Editions:  Austria · Denmark · France · Germany · Italy · Norway · Spain · Sweden · Switzerland

Spain and UK set to give each other's residents post-Brexit voting rights in local elections

Share this article

Spain and UK set to give each other's residents post-Brexit voting rights in local elections
Photos: AFP
08:53 CET+01:00
Madrid and London are finalising a bilateral agreement that will give British residents in Spain and Spanish residents in the UK the right to vote in post-Brexit local elections in the country they live in.

Spain and Britain’s governments have decided to streamline a deal that will protect the rights of its expat citizens in either country post March 29th, the day the UK leaves the EU. 

The bilateral agreement will guarantee that Brits in Spain and Spaniards in the UK can continue to vote in local elections, or elecciones municipales as they are known in Spain.

Until now, Britain’s impending break-away from the EU was set to leave both groups without any voting rights in their country of residence, whereas as part of the bloc, registered residents even had the right to stand as candidates in local elections.

There are in fact currently 37 locally elected British town and city councillors in Spain, mostly in Comunidad Valenciana and Andalusia, the two Spanish regions with the highest number of British residents.

The current negotiation will ensure that the 280,000 Brits officially residing in Spain keep these two rights and will be able place their ballots - or stand - in Spain’s next local elections in May 2019.

That’s regardless of whether or not there’s a no-deal Brexit scenario which causes Brits to lose their EU rights as of March 30th 2019, rather than in December 2020, the month in which the transition breakaway period is scheduled to end in the event of a deal.

This deal is of course a reciprocal one which will be treated as an international treaty that has to be ratified by Spain and Britain’s parliaments.

According to leading Spanish daily El País, the agreement is being “negotiated at top speed” between May and Sánchez’s government but diplomatic sources did tell the paper it’s unlikely to be approved and ready in time for Spain’s local elections on May 26, 2019.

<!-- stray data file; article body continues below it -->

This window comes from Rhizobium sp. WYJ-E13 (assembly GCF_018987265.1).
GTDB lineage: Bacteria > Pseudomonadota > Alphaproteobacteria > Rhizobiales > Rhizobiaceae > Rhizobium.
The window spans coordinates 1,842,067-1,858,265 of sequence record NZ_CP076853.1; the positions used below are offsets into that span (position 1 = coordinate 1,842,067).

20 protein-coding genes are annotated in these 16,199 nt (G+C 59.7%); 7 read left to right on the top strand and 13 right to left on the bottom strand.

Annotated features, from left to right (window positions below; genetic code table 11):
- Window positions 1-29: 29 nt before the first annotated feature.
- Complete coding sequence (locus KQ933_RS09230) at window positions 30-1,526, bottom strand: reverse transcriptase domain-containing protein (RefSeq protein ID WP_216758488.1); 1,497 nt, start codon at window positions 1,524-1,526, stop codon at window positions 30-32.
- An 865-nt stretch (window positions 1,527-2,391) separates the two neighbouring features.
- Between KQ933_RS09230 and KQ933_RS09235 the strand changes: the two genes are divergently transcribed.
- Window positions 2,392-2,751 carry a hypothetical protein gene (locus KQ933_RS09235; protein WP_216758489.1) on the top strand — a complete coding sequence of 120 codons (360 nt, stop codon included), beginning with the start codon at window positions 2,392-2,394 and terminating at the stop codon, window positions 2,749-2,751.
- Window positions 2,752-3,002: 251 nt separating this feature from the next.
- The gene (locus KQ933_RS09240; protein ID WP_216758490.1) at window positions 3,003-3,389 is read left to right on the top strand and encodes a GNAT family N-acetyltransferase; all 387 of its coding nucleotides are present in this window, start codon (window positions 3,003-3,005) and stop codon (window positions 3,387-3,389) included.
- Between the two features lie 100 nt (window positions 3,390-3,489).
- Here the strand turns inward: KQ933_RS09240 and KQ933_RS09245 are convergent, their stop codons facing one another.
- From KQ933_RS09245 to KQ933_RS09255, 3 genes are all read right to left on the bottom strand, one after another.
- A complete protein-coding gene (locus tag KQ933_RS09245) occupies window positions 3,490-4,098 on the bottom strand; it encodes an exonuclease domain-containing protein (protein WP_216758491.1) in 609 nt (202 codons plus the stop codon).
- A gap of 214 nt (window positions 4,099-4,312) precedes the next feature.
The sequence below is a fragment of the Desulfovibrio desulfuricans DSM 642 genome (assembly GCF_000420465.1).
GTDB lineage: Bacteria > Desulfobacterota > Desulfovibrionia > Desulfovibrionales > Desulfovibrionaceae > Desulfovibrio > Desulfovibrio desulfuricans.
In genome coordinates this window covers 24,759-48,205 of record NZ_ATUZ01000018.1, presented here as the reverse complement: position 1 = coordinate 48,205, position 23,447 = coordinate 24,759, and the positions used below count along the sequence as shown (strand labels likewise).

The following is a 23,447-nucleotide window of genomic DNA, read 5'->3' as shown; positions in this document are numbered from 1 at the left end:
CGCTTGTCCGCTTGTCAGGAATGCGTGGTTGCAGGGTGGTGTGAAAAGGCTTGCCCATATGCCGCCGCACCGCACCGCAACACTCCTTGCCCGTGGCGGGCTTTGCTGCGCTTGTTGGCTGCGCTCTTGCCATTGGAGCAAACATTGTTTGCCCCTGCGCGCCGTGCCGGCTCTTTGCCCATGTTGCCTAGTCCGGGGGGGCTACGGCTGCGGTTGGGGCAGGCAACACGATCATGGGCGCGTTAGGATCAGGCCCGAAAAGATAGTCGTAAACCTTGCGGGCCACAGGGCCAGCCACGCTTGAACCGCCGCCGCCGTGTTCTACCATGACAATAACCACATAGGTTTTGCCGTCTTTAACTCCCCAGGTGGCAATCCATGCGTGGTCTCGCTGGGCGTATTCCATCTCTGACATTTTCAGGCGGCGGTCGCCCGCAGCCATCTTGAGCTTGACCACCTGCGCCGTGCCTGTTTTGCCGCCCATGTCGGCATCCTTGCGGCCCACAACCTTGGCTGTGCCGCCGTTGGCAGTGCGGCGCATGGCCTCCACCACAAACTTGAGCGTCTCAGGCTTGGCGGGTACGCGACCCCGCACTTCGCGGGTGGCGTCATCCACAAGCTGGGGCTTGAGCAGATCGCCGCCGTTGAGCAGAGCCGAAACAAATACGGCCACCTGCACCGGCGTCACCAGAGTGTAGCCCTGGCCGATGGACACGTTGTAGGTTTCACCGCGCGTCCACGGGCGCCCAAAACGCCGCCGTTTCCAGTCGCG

Spain’s Ministry of Foreign Affairs is therefore prepared for the agreement to come into action in a provisional sense as soon as the initial frame line is agreed upon.

Spanish Minister of Foreign Affairs Josep Borrell is also calling on the UK Embassy in Madrid to encourage the “several tens of thousands” of Brits in Spain who aren’t registered yet to do so in order to guarantee that they are protected by other contingency plans set to be rolled out including residency, health and work post Brexit in Spain.

For this the UK must deliver the same rights to the 115,000 Spaniards residing in “Gran Bretaña”.

Spain's local elections next May will determine which councillors are chosen in the country's 8,116 municipalities and what seats political parties hold in the 38 provincial councils.

The municipal elections will be held simultaneously with regional elections in most of Spain's autonomous communities. 
 

Get notified about breaking news on The Local

Share this article

From our sponsors

Why Europe's top talent still flocks to London

London has always had a certain allure that pulls in entrepreneurs from near and far. As one of the world’s most connected cities, a top financial centre and a multicultural melting pot, countless professionals from Europe and beyond are drawn to London like moths to a flame.